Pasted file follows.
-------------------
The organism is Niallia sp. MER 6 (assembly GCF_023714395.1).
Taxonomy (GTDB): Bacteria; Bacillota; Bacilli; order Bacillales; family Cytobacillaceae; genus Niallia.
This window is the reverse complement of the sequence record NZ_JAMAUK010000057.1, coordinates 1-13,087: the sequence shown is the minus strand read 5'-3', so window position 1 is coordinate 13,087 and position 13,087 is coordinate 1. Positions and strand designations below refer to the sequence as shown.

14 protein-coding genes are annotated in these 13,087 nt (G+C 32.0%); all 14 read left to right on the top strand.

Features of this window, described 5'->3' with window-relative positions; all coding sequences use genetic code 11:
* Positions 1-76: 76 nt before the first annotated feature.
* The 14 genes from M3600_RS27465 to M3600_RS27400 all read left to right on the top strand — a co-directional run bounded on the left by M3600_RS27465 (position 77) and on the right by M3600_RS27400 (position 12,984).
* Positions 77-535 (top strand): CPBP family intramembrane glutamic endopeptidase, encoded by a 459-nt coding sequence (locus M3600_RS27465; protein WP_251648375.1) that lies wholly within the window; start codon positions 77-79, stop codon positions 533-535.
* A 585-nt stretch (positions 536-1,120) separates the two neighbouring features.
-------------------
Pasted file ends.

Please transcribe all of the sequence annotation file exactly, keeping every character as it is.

The organism is Niallia sp. MER 6 (assembly GCF_023714395.1).
Taxonomy (GTDB): Bacteria; Bacillota; Bacilli; order Bacillales; family Cytobacillaceae; genus Niallia.
This window is the reverse complement of the sequence record NZ_JAMAUK010000057.1, coordinates 1-13,087: the sequence shown is the minus strand read 5'-3', so window position 1 is coordinate 13,087 and position 13,087 is coordinate 1. Positions and strand designations below refer to the sequence as shown.

14 protein-coding genes are annotated in these 13,087 nt (G+C 32.0%); all 14 read left to right on the top strand.

Features of this window, described 5'->3' with window-relative positions; all coding sequences use genetic code 11:
* Positions 1-76: 76 nt before the first annotated feature.
* The 14 genes from M3600_RS27465 to M3600_RS27400 all read left to right on the top strand — a co-directional run bounded on the left by M3600_RS27465 (position 77) and on the right by M3600_RS27400 (position 12,984).
* Positions 77-535 (top strand): CPBP family intramembrane glutamic endopeptidase, encoded by a 459-nt coding sequence (locus M3600_RS27465; protein WP_251648375.1) that lies wholly within the window; start codon positions 77-79, stop codon positions 533-535.
* A 585-nt stretch (positions 536-1,120) separates the two neighbouring features.